It’s four feet tall and reaches 100 feet when fully extended. It’s fully functional, pending a large enough staircase, but whether or not it makes a “slinkity sound” is to be determined.
The giant slinky was commissioned by the Virginia Historical Society to coincide with the final stop for the Minnesota History Center-based touring exhibition, Toys of the ‘50s, ‘60s and ‘70s.
It took about a month for Allen W. Jessee to build the slinky, displayed in VHS’s lobby, out of medium-density fibreboard, a compressed wood product that actually keeps the sculpture relatively light at 150 pounds. Jessee is based in Ashland where he owns MCS Design and Production, a company that builds anything from props for television and films to sculptures for corporate and residential places.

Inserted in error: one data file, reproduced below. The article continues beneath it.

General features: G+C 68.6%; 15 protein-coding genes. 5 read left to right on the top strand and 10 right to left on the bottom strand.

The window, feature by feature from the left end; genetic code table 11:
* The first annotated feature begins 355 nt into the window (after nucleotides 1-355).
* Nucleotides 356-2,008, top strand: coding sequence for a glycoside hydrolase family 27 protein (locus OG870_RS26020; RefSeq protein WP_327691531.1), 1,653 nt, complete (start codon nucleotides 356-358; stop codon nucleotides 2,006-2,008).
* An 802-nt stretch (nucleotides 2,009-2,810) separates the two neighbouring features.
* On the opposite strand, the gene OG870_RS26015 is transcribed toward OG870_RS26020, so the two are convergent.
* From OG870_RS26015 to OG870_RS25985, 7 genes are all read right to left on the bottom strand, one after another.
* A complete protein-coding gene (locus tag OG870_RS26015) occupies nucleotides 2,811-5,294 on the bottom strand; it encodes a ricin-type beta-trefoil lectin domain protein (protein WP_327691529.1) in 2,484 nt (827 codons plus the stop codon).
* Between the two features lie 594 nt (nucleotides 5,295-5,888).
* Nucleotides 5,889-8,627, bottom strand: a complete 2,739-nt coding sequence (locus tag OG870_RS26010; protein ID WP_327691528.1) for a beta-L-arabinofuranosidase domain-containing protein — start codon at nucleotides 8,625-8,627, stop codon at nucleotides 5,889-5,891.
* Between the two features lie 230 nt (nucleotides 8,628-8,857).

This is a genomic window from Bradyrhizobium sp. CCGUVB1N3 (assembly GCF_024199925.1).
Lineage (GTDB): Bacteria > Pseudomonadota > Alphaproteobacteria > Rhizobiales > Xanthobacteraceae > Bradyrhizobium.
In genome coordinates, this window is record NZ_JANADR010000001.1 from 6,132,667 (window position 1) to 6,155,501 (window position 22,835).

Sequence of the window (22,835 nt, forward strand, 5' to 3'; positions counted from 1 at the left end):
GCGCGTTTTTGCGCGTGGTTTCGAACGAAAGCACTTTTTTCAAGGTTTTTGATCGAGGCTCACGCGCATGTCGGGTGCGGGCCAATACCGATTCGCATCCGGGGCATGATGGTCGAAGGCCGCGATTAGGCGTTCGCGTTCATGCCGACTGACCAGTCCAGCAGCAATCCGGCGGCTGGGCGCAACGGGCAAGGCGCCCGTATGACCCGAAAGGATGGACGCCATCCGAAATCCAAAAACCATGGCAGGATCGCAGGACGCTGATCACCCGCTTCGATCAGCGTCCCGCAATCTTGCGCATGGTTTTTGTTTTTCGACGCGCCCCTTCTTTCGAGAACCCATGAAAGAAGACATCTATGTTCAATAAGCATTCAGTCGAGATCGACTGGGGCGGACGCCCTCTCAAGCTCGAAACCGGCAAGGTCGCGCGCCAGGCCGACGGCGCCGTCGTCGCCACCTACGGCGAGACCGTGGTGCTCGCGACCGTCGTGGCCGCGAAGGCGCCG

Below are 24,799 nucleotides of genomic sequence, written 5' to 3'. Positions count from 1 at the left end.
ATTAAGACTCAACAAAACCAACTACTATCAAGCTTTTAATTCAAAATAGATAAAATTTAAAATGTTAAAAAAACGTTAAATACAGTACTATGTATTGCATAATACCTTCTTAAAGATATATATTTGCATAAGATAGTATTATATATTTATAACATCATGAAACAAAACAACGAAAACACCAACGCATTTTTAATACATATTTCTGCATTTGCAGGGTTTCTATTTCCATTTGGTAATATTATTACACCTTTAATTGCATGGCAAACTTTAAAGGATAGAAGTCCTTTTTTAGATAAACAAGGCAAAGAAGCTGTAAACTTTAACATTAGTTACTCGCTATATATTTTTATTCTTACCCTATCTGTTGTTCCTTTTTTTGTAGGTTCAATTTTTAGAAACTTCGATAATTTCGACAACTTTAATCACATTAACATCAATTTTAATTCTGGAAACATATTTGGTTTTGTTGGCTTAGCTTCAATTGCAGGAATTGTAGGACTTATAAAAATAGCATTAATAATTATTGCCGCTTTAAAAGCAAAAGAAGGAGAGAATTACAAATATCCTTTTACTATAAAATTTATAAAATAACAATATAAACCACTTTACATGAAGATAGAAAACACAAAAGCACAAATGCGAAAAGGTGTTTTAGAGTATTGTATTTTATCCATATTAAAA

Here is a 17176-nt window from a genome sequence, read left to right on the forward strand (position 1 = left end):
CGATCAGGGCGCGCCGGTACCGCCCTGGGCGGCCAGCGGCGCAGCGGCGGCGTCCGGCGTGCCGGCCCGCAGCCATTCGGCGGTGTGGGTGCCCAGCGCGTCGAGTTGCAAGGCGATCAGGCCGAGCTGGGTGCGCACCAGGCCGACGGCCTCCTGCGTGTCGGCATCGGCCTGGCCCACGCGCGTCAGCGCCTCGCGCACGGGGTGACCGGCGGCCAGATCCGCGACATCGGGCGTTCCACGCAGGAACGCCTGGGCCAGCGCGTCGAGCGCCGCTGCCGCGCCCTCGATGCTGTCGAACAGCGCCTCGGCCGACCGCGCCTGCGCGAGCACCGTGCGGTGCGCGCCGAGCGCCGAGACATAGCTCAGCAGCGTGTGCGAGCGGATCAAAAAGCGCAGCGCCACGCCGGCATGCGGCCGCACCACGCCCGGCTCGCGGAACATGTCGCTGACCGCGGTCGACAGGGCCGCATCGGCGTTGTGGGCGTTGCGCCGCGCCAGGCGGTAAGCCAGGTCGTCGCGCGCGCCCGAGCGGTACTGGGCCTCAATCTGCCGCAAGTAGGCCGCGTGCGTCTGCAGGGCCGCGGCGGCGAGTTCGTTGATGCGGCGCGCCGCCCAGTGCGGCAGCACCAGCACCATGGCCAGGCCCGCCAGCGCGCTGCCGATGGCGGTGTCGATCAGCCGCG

Jessee also built the 18-foot-tall, 300-pound Gumby looking out from the front steps of the building.
The previous, and also unofficial, record holder is two-feet taller, but only half as long. It’s in Pennsylvania, the birthplace of the toy, and unlike Jessee’s helical spring behemoth, doesn’t have the bragging rights to being functional.
There currently aren’t any plans for the slinky (or Gumby) once the toy exhibition ends.